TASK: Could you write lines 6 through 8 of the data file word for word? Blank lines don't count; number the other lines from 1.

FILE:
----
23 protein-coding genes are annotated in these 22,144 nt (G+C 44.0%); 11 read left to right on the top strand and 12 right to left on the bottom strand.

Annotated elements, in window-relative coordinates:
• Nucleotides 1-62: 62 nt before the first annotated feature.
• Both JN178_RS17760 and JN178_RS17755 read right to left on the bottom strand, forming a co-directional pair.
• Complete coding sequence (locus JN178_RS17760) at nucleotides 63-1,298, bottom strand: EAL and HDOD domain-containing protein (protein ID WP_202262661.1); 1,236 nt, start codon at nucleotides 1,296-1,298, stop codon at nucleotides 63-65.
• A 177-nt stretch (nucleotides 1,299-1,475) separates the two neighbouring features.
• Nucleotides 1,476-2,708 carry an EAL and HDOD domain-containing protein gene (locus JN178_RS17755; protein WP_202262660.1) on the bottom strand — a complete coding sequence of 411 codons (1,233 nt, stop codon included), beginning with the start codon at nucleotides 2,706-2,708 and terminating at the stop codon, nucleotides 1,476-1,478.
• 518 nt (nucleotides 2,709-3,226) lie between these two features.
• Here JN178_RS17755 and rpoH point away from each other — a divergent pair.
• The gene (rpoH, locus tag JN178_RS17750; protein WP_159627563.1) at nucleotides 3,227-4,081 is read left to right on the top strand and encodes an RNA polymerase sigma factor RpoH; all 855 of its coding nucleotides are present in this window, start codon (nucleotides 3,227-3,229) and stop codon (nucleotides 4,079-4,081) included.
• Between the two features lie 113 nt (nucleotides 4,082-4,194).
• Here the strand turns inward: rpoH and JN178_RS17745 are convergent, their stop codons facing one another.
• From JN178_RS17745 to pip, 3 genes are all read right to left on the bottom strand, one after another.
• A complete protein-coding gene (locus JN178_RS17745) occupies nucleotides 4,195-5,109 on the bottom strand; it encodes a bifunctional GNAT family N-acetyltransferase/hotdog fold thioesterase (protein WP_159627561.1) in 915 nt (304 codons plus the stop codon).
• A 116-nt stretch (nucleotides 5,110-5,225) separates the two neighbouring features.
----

• A 177-nt stretch (nucleotides 1,299-1,475) separates the two neighbouring features.
• Nucleotides 1,476-2,708 carry an EAL and HDOD domain-containing protein gene (locus JN178_RS17755; protein WP_202262660.1) on the bottom strand — a complete coding sequence of 411 codons (1,233 nt, stop codon included), beginning with the start codon at nucleotides 2,706-2,708 and terminating at the stop codon, nucleotides 1,476-1,478.
• 518 nt (nucleotides 2,709-3,226) lie between these two features.